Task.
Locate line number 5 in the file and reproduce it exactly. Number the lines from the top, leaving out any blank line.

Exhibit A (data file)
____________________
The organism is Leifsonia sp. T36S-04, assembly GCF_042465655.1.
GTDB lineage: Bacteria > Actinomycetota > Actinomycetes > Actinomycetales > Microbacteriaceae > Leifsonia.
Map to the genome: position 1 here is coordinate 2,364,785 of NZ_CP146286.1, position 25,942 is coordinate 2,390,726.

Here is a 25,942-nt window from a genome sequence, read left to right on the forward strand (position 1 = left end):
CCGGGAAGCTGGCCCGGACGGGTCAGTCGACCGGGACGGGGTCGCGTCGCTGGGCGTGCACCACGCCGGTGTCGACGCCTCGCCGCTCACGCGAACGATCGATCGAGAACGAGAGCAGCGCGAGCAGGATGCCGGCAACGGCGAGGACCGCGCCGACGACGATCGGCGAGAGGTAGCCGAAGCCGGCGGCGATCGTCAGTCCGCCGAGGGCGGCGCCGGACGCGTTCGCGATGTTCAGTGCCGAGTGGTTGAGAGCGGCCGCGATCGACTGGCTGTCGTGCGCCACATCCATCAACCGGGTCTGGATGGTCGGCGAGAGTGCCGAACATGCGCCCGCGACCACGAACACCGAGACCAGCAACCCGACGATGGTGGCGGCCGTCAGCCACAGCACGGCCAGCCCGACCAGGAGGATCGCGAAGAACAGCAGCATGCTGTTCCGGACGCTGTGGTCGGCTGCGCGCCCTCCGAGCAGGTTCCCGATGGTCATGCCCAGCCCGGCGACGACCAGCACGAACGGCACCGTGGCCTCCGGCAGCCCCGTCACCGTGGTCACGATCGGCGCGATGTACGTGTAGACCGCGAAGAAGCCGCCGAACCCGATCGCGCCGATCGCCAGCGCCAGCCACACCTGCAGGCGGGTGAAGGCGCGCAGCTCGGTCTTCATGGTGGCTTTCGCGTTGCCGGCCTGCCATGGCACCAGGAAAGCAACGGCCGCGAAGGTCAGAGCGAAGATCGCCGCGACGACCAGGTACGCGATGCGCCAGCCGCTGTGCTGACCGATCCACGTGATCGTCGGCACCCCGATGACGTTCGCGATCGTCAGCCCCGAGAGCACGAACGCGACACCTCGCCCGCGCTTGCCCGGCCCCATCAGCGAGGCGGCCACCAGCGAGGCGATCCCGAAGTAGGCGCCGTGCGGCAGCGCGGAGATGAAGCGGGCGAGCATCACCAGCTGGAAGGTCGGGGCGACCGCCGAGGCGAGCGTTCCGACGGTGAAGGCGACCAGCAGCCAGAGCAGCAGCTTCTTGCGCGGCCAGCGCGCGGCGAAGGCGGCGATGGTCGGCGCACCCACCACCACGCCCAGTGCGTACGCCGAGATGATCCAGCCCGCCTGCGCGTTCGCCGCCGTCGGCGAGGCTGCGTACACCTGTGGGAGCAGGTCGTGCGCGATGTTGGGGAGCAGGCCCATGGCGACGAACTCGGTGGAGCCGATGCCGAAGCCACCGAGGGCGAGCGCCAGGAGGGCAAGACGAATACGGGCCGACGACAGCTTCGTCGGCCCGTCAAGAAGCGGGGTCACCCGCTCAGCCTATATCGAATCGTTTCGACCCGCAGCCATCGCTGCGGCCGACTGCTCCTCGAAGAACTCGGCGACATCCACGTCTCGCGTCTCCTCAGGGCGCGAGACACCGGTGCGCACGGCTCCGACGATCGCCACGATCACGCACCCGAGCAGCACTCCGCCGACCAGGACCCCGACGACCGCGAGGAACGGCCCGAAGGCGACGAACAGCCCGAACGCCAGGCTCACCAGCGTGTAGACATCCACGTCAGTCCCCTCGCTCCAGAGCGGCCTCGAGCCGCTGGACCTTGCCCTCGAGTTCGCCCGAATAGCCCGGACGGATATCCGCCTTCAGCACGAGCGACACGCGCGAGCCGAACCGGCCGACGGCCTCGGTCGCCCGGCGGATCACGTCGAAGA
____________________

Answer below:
CCGGGAAGCTGGCCCGGACGGGTCAGTCGACCGGGACGGGGTCGCGTCGCTGGGCGTGCACCACGCCGGTGTCGACGCCTCGCCGCTCACGCGAACGATCGATCGAGAACGAGAGCAGCGCGAGCAGGATGCCGGCAACGGCGAGGACCGCGCCGACGACGATCGGCGAGAGGTAGCCGAAGCCGGCGGCGATCGTCAGTCCGCCGAGGGCGGCGCCGGACGCGTTCGCGATGTTCAGTGCCGAGTGGTTGAGAGCGGCCGCGATCGACTGGCTGTCGTGCGCCACATCCATCAACCGGGTCTGGATGGTCGGCGAGAGTGCCGAACATGCGCCCGCGACCACGAACACCGAGACCAGCAACCCGACGATGGTGGCGGCCGTCAGCCACAGCACGGCCAGCCCGACCAGGAGGATCGCGAAGAACAGCAGCATGCTGTTCCGGACGCTGTGGTCGGCTGCGCGCCCTCCGAGCAGGTTCCCGATGGTCATGCCCAGCCCGGCGACGACCAGCACGAACGGCACCGTGGCCTCCGGCAGCCCCGTCACCGTGGTCACGATCGGCGCGATGTACGTGTAGACCGCGAAGAAGCCGCCGAACCCGATCGCGCCGATCGCCAGCGCCAGCCACACCTGCAGGCGGGTGAAGGCGCGCAGCTCGGTCTTCATGGTGGCTTTCGCGTTGCCGGCCTGCCATGGCACCAGGAAAGCAACGGCCGCGAAGGTCAGAGCGAAGATCGCCGCGACGACCAGGTACGCGATGCGCCAGCCGCTGTGCTGACCGATCCACGTGATCGTCGGCACCCCGATGACGTTCGCGATCGTCAGCCCCGAGAGCACGAACGCGACACCTCGCCCGCGCTTGCCCGGCCCCATCAGCGAGGCGGCCACCAGCGAGGCGATCCCGAAGTAGGCGCCGTGCGGCAGCGCGGAGATGAAGCGGGCGAGCATCACCAGCTGGAAGGTCGGGGCGACCGCCGAGGCGAGCGTTCCGACGGTGAAGGCGACCAGCAGCCAGAGCAGCAGCTTCTTGCGCGGCCAGCGCGCGGCGAAGGCGGCGATGGTCGGCGCACCCACCACCACGCCCAGTGCGTACGCCGAGATGATCCAGCCCGCCTGCGCGTTCGCCGCCGTCGGCGAGGCTGCGTACACCTGTGGGAGCAGGTCGTGCGCGATGTTGGGGAGCAGGCCCATGGCGACGAACTCGGTGGAGCCGATGCCGAAGCCACCGAGGGCGAGCGCCAGGAGGGCAAGACGAATACGGGCCGACGACAGCTTCGTCGGCCCGTCAAGAAGCGGGGTCACCCGCTCAGCCTATATCGAATCGTTTCGACCCGCAGCCATCGCTGCGGCCGACTGCTCCTCGAAGAACTCGGCGACATCCACGTCTCGCGTCTCCTCAGGGCGCGAGACACCGGTGCGCACGGCTCCGACGATCGCCACGATCACGCACCCGAGCAGCACTCCGCCGACCAGGACCCCGACGACCGCGAGGAACGGCCCGAAGGCGACGAACAGCCCGAACGCCAGGCTCACCAGCGTGTAGACATCCACGTCAGTCCCCTCGCTCCAGAGCGGCCTCGAGCCGCTGGACCTTGCCCTCGAGTTCGCCCGAATAGCCCGGACGGATATCCGCCTTCAGCACGAGCGACACGCGCGAGCCGAACCGGCCGACGGCCTCGGTCGCCCGGCGGATCACGTCGAAGA